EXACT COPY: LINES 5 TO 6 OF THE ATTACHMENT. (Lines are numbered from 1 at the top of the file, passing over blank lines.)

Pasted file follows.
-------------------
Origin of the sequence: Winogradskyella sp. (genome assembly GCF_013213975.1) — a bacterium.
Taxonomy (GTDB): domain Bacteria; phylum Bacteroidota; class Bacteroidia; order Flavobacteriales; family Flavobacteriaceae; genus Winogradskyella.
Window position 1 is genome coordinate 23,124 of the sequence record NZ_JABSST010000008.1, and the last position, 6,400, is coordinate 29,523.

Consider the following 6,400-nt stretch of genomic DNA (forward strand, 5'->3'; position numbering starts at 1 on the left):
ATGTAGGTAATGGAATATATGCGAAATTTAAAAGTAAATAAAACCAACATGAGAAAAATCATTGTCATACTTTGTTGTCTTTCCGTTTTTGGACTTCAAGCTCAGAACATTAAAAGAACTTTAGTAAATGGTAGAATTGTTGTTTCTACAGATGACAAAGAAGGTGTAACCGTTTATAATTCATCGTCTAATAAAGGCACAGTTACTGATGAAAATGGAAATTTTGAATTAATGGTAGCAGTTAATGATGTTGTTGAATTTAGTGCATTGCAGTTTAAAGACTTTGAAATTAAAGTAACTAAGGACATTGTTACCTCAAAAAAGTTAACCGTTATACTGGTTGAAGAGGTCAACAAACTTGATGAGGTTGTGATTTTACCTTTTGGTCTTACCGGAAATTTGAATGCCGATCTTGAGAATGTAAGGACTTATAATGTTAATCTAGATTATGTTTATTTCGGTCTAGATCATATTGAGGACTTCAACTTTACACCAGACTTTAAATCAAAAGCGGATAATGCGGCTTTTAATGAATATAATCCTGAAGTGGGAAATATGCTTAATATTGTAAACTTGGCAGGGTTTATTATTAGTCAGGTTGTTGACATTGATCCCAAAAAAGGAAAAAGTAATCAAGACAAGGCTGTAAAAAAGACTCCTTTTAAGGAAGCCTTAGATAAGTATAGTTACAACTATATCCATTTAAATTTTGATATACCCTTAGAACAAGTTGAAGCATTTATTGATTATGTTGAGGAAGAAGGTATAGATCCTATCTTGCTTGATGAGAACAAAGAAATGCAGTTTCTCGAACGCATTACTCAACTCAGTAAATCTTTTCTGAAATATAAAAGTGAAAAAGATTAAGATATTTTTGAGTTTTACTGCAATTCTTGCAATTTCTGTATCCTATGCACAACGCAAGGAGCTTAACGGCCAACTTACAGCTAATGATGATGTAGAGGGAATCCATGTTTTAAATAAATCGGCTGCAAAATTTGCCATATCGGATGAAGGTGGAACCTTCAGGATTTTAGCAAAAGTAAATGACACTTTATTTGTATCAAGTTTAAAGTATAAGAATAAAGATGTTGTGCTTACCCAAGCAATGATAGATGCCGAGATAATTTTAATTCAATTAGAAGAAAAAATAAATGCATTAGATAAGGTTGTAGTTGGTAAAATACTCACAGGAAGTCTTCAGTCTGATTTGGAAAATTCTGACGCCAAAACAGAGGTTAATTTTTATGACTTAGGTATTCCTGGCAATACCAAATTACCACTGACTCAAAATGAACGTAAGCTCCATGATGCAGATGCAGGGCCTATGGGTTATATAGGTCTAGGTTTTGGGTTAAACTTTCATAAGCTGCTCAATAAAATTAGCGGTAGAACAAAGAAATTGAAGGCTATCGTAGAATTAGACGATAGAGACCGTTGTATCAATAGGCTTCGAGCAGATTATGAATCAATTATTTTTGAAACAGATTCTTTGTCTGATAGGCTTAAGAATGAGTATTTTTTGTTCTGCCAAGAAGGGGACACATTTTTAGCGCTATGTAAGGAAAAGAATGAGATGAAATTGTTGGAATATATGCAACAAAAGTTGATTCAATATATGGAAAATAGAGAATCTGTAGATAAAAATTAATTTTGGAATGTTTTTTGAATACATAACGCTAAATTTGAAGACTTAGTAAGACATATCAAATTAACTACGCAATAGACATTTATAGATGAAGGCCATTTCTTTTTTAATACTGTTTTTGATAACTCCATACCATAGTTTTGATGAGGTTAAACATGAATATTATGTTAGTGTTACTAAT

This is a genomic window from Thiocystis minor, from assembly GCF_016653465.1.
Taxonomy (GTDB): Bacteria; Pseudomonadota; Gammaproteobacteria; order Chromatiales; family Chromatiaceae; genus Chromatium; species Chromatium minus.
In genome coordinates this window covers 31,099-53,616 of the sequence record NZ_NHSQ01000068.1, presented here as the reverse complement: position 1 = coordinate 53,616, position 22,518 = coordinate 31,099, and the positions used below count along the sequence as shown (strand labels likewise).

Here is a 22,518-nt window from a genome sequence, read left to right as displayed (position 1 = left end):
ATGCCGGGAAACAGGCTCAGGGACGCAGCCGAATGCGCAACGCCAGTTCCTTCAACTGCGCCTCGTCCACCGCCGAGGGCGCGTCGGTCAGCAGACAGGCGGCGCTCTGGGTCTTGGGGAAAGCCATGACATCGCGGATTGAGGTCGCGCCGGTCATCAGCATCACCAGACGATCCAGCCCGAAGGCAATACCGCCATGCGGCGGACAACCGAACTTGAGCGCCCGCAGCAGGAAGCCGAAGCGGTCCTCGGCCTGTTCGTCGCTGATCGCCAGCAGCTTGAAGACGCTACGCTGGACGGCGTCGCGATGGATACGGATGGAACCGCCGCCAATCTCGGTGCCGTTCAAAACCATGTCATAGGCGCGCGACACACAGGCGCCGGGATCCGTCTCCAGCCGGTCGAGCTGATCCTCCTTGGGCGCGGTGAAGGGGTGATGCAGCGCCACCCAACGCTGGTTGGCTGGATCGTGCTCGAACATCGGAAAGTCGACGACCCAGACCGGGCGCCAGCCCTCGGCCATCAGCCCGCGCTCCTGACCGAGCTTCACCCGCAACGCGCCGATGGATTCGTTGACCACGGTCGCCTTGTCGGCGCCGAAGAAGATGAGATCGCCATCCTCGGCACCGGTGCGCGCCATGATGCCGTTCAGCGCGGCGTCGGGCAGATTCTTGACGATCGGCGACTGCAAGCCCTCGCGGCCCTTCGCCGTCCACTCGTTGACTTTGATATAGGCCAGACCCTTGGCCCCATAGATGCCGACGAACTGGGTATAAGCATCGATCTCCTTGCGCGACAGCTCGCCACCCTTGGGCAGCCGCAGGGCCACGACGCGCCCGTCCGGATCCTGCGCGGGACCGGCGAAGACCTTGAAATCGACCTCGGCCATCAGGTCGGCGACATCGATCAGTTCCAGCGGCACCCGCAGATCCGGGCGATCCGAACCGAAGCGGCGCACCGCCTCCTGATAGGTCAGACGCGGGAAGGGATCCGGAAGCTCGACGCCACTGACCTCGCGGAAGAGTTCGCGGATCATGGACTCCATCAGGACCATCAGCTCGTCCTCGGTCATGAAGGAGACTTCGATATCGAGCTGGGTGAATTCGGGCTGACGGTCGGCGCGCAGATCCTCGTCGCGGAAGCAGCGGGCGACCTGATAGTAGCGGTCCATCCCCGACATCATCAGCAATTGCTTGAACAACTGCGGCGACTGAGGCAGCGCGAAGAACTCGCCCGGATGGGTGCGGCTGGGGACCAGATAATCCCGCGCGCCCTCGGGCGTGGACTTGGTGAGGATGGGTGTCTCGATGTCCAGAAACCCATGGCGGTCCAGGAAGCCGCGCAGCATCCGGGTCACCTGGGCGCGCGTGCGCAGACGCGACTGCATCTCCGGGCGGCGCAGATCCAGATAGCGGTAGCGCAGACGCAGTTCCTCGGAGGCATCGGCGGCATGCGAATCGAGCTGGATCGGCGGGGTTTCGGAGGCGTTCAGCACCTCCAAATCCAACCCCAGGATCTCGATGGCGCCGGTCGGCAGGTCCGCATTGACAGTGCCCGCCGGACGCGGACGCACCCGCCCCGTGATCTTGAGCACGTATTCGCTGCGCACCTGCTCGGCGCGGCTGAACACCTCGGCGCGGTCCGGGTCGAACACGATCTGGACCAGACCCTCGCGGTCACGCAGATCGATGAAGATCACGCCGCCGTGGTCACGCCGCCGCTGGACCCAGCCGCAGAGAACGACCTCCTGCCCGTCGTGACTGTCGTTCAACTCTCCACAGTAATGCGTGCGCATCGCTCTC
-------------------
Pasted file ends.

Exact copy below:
ATGTAGGTAATGGAATATATGCGAAATTTAAAAGTAAATAAAACCAACATGAGAAAAATCATTGTCATACTTTGTTGTCTTTCCGTTTTTGGACTTCAAGCTCAGAACATTAAAAGAACTTTAGTAAATGGTAGAATTGTTGTTTCTACAGATGACAAAGAAGGTGTAACCGTTTATAATTCATCGTCTAATAAAGGCACAGTTACTGATGAAAATGGAAATTTTGAATTAATGGTAGCAGTTAATGATGTTGTTGAATTTAGTGCATTGCAGTTTAAAGACTTTGAAATTAAAGTAACTAAGGACATTGTTACCTCAAAAAAGTTAACCGTTATACTGGTTGAAGAGGTCAACAAACTTGATGAGGTTGTGATTTTACCTTTTGGTCTTACCGGAAATTTGAATGCCGATCTTGAGAATGTAAGGACTTATAATGTTAATCTAGATTATGTTTATTTCGGTCTAGATCATATTGAGGACTTCAACTTTACACCAGACTTTAAATCAAAAGCGGATAATGCGGCTTTTAATGAATATAATCCTGAAGTGGGAAATATGCTTAATATTGTAAACTTGGCAGGGTTTATTATTAGTCAGGTTGTTGACATTGATCCCAAAAAAGGAAAAAGTAATCAAGACAAGGCTGTAAAAAAGACTCCTTTTAAGGAAGCCTTAGATAAGTATAGTTACAACTATATCCATTTAAATTTTGATATACCCTTAGAACAAGTTGAAGCATTTATTGATTATGTTGAGGAAGAAGGTATAGATCCTATCTTGCTTGATGAGAACAAAGAAATGCAGTTTCTCGAACGCATTACTCAACTCAGTAAATCTTTTCTGAAATATAAAAGTGAAAAAGATTAAGATATTTTTGAGTTTTACTGCAATTCTTGCAATTTCTGTATCCTATGCACAACGCAAGGAGCTTAACGGCCAACTTACAGCTAATGATGATGTAGAGGGAATCCATGTTTTAAATAAATCGGCTGCAAAATTTGCCATATCGGATGAAGGTGGAACCTTCAGGATTTTAGCAAAAGTAAATGACACTTTATTTGTATCAAGTTTAAAGTATAAGAATAAAGATGTTGTGCTTACCCAAGCAATGATAGATGCCGAGATAATTTTAATTCAATTAGAAGAAAAAATAAATGCATTAGATAAGGTTGTAGTTGGTAAAATACTCACAGGAAGTCTTCAGTCTGATTTGGAAAATTCTGACGCCAAAACAGAGGTTAATTTTTATGACTTAGGTATTCCTGGCAATACCAAATTACCACTGACTCAAAATGAACGTAAGCTCCATGATGCAGATGCAGGGCCTATGGGTTATATAGGTCTAGGTTTTGGGTTAAACTTTCATAAGCTGCTCAATAAAATTAGCGGTAGAACAAAGAAATTGAAGGCTATCGTAGAATTAGACGATAGAGACCGTTGTATCAATAGGCTTCGAGCAGATTATGAATCAATTATTTTTGAAACAGATTCTTTGTCTGATAGGCTTAAGAATGAGTATTTTTTGTTCTGCCAAGAAGGGGACACATTTTTAGCGCTATGTAAGGAAAAGAATGAGATGAAATTGTTGGAATATATGCAACAAAAGTTGATTCAATATATGGAAAATAGAGAATCTGTAGATAAAAATTAATTTTGGAATGTTTTTTGAATACATAACGCTAAATTTGAAGACTTAGTAAGACATATCAAATTAACTACGCAATAGACATTTATAGATGAAGGCCATTTCTTTTTTAATACTGTTTTTGATAACTCCATACCATAGTTTTGATGAGGTTAAACATGAATATTATGTTAGTGTTACTAAT

This is a genomic window from Thiocystis minor, from assembly GCF_016653465.1.